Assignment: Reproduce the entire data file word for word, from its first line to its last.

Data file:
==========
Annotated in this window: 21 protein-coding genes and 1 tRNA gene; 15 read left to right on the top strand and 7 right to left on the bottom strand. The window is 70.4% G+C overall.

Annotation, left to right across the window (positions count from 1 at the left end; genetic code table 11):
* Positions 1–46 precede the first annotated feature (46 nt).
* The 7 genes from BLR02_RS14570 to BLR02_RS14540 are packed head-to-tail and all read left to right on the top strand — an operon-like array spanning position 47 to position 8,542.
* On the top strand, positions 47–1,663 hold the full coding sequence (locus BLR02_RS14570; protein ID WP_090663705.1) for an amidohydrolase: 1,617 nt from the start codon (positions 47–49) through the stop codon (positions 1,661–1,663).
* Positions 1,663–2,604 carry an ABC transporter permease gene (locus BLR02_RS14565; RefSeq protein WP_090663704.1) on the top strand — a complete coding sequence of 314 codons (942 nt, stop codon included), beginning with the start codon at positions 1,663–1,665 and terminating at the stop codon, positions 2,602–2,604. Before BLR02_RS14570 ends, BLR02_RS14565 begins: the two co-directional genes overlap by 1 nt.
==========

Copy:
Annotated in this window: 21 protein-coding genes and 1 tRNA gene; 15 read left to right on the top strand and 7 right to left on the bottom strand. The window is 70.4% G+C overall.

Annotation, left to right across the window (positions count from 1 at the left end; genetic code table 11):
* Positions 1–46 precede the first annotated feature (46 nt).
* The 7 genes from BLR02_RS14570 to BLR02_RS14540 are packed head-to-tail and all read left to right on the top strand — an operon-like array spanning position 47 to position 8,542.
* On the top strand, positions 47–1,663 hold the full coding sequence (locus BLR02_RS14570; protein ID WP_090663705.1) for an amidohydrolase: 1,617 nt from the start codon (positions 47–49) through the stop codon (positions 1,661–1,663).
* Positions 1,663–2,604 carry an ABC transporter permease gene (locus BLR02_RS14565; RefSeq protein WP_090663704.1) on the top strand — a complete coding sequence of 314 codons (942 nt, stop codon included), beginning with the start codon at positions 1,663–1,665 and terminating at the stop codon, positions 2,602–2,604. Before BLR02_RS14570 ends, BLR02_RS14565 begins: the two co-directional genes overlap by 1 nt.